For the new high-quality, high-speed large format printing press, the company decided on the … — and then I am including a brief spec overview.

The “Results” section goes like this:

— BD has been especially impressed with the AZ FV in the areas of construction and print quality. Xyz observed: “These machines are robust and you can see they mean business. We call them “the tanks” because they are so solid and not much will hold them from giving us what we need to print. It’s a pleasure these days to know we can give a press a large building wrap or 400 large posters and all of them will be consistent throughout the print run.”

But that is not all. Xyz mentioned the FV has speed and reliability to spare. “And then there’s the cost of the ink,” he added. The BD Managing Director was referring to the AZ FV’s use of a new ink delivery system that allows 100% ink utilisation, so no ink goes wasted.

In addition, AZ inks have been specially formulated to offer a wide colour gamut and deliver consistent, repeatable results — another major reason for BD to invest in this machine. In combination with the low-heat LED technology of the FV, there’s the ability to print on thinner, heat-sensitive and speciality substrates, so BD isn’t limited by material choice at all anymore. It can now offer customers more applications and lower cost material options. A nice extra is that virtually no VOCs make AZ’s LED inks a greener printing solution.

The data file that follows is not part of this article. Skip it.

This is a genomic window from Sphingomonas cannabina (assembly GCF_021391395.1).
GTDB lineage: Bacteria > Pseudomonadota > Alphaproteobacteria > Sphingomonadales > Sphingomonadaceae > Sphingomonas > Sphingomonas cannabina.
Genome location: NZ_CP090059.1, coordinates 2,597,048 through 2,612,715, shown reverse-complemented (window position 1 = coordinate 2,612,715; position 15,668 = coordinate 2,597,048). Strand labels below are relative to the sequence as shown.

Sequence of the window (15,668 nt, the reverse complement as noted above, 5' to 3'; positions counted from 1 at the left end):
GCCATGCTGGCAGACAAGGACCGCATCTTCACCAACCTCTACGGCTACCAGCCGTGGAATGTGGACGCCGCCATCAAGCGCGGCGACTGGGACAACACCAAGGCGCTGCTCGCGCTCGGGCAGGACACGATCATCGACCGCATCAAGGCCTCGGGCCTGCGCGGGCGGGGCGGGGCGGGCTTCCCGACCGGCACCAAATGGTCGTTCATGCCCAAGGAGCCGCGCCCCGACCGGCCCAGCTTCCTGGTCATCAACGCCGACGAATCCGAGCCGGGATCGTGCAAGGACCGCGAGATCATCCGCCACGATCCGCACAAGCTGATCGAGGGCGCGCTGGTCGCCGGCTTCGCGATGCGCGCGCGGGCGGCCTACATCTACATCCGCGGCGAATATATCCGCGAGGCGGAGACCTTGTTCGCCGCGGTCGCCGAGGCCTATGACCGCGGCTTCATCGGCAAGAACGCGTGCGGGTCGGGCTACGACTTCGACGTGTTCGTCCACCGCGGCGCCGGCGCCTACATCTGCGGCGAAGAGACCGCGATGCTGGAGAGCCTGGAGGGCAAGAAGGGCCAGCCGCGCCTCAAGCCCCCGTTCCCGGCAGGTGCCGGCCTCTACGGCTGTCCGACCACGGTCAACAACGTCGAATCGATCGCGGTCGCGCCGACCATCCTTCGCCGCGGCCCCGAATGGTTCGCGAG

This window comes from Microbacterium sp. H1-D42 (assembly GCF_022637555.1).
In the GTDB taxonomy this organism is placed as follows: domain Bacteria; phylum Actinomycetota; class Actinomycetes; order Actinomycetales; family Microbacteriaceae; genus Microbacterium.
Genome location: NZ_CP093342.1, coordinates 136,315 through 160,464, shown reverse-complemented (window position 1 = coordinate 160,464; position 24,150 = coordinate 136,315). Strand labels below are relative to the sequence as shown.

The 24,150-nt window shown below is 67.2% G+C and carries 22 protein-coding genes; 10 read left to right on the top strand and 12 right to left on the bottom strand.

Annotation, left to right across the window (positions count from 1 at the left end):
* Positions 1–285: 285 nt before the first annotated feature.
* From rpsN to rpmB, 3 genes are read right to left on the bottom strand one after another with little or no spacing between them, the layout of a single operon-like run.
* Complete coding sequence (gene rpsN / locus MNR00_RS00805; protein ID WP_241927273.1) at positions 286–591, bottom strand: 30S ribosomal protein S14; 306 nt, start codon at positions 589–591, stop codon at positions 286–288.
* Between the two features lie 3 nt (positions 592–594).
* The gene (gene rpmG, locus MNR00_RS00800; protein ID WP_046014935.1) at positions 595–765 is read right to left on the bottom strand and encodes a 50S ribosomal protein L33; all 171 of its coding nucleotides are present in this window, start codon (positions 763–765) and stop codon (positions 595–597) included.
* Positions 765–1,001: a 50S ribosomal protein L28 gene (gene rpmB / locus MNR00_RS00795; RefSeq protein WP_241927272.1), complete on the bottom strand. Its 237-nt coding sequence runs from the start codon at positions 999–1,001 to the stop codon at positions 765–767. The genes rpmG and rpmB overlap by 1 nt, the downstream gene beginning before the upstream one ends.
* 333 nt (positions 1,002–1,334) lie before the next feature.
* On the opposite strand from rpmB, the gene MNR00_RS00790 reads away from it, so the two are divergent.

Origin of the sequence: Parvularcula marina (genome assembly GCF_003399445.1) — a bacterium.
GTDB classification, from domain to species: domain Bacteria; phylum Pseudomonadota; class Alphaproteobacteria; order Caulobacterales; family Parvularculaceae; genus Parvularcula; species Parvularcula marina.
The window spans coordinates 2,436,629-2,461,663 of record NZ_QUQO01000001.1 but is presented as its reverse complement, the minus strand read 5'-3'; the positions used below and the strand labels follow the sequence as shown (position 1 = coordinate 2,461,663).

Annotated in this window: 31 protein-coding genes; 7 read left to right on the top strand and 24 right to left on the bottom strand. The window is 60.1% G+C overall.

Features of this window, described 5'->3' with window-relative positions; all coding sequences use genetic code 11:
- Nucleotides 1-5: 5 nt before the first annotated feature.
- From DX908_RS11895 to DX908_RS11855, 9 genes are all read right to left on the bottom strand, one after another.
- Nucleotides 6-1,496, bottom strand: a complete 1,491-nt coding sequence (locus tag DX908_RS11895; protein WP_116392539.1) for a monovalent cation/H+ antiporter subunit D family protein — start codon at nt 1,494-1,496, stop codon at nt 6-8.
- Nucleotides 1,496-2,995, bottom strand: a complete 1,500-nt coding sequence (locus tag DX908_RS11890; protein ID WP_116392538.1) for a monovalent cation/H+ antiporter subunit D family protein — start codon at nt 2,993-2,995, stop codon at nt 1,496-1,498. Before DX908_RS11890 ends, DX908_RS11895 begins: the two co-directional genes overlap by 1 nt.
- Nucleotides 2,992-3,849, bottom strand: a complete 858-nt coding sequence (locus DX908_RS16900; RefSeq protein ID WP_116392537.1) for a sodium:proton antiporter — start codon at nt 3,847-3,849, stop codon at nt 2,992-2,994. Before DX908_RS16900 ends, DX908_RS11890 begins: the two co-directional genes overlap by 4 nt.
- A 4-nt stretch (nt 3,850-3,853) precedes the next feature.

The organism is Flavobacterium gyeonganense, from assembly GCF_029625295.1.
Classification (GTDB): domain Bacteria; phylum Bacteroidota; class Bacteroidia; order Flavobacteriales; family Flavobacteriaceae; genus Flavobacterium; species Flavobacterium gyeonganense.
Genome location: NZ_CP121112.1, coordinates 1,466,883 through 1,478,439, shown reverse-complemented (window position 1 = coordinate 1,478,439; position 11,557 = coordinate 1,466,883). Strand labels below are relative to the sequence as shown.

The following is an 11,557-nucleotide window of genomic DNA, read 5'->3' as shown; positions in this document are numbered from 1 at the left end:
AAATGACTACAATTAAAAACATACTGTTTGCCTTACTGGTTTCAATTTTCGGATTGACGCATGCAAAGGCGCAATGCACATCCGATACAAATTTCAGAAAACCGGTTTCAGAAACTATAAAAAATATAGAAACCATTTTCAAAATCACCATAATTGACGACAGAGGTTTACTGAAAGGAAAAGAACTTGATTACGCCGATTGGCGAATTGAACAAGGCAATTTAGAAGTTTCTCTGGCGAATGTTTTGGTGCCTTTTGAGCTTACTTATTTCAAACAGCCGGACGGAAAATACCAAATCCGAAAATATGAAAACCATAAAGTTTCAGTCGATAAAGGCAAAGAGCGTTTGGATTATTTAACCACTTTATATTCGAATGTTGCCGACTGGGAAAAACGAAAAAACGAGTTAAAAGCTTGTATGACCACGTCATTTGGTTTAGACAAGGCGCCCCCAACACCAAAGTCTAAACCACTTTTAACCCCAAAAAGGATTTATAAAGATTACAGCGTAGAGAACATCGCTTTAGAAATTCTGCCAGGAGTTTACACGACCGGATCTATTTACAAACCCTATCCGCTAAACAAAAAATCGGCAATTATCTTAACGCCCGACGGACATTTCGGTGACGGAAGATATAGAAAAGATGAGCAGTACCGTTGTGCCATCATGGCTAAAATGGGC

— Etc.

I concluded this case study with the following quote the Managing Director agreed upon when I asked him to approve the first draft:

— He concludes: “We’re seeing business growth and already some higher turnover. We were getting 70% of the businesses from existing clients — now we are able to get 90%. We can proudly say we offer a complete turnkey print solution.” —

Written by

Editor, Writer/Subeditor for US & UK based IT-Photo-A/V publications. Ex-lawyer, Ex-law lecturer. Copywriter, Tech writer.